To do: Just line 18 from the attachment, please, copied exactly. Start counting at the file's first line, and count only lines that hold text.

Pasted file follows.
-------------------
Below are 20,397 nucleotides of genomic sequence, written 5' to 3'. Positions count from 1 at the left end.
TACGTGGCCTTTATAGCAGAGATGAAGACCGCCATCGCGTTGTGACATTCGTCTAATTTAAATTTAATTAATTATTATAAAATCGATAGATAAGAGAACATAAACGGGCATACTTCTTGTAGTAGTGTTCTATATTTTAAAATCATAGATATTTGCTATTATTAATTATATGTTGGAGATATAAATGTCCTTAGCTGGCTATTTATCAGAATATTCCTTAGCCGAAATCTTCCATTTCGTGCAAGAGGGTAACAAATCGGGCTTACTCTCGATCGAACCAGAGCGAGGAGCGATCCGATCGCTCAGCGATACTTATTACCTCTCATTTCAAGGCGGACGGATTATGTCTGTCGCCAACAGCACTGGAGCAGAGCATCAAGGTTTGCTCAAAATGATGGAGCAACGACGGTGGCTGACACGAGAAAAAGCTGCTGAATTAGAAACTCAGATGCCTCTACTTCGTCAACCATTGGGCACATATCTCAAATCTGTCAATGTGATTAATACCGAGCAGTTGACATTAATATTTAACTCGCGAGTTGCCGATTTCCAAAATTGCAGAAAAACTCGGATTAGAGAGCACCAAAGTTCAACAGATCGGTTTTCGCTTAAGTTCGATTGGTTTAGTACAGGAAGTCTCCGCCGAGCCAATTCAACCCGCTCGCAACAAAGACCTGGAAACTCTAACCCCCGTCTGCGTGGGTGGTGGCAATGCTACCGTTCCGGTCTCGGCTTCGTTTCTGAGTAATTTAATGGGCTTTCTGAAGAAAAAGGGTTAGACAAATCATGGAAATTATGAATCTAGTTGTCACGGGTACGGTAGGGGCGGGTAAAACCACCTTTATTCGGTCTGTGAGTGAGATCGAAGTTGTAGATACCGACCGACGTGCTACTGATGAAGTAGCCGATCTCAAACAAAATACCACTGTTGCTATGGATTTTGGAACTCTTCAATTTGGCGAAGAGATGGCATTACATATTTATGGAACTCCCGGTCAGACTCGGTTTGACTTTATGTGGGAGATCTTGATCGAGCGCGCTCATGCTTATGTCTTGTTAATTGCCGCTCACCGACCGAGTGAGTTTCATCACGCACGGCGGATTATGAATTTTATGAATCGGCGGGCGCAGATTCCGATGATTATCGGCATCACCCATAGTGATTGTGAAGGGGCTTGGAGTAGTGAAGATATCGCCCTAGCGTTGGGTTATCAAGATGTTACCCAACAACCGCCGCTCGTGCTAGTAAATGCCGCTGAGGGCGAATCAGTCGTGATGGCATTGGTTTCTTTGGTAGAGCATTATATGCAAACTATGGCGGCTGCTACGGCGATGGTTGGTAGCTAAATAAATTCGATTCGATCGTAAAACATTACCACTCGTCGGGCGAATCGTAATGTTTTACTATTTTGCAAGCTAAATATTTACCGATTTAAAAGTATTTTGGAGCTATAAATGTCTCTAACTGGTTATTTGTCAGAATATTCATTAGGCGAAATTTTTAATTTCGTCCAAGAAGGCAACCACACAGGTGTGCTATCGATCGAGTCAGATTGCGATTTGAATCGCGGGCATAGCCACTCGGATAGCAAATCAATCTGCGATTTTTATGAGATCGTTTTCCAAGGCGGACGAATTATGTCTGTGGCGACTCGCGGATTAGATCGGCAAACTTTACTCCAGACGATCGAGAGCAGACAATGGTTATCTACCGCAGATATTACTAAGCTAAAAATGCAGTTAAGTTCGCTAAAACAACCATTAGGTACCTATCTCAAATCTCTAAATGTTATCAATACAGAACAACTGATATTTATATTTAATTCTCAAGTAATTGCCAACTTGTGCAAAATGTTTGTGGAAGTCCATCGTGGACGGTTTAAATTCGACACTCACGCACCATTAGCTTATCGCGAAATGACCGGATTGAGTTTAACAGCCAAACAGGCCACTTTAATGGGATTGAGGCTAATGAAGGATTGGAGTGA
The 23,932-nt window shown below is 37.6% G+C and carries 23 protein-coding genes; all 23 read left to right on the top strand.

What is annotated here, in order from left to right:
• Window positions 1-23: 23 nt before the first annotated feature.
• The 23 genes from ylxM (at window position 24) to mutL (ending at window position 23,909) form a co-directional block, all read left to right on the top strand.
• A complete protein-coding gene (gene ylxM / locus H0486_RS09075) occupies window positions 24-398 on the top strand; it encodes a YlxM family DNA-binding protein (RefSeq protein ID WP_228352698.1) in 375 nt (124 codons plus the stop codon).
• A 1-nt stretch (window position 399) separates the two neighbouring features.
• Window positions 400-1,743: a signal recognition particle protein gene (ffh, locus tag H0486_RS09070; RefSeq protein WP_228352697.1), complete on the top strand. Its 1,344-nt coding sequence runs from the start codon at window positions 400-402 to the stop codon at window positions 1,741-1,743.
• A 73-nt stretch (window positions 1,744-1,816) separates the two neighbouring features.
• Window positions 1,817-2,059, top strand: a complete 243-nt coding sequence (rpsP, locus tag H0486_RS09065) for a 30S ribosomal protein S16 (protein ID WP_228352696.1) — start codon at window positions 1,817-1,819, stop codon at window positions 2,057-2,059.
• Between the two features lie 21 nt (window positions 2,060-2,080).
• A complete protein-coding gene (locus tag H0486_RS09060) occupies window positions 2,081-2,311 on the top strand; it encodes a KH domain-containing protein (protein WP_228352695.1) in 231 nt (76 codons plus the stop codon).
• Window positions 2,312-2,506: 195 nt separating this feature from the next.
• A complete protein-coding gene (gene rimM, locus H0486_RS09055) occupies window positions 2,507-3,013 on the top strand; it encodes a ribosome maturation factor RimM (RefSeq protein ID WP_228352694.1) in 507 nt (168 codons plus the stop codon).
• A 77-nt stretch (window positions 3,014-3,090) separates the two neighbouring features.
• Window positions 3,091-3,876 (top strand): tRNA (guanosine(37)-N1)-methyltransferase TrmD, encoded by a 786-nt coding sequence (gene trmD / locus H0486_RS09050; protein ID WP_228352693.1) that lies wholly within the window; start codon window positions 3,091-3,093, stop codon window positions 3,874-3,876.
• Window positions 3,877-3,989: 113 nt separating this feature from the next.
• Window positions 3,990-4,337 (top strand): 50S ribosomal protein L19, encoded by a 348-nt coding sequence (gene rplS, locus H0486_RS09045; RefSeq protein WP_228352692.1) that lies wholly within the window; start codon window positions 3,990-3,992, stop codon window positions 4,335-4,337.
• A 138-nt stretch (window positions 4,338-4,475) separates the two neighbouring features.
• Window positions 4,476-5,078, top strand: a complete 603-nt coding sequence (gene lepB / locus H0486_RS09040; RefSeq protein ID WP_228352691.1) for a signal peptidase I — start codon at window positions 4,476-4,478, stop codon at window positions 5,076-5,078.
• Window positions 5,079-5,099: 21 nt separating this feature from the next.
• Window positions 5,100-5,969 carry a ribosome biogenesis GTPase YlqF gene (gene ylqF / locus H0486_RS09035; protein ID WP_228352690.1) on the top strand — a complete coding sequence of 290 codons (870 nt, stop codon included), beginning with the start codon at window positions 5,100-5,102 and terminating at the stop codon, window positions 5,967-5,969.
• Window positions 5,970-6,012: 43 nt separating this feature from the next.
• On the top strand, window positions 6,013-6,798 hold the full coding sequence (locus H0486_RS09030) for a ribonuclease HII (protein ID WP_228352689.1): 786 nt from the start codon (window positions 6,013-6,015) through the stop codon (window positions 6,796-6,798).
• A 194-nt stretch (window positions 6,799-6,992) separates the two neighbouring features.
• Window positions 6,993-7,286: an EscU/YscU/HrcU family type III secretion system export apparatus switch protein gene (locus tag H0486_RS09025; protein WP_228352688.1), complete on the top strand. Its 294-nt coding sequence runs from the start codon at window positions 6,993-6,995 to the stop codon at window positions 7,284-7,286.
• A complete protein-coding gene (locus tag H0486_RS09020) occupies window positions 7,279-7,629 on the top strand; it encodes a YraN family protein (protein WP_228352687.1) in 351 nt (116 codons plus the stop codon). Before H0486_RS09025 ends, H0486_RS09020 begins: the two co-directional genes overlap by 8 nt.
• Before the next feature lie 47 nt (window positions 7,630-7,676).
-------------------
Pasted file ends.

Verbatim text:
• Window positions 3,877-3,989: 113 nt separating this feature from the next.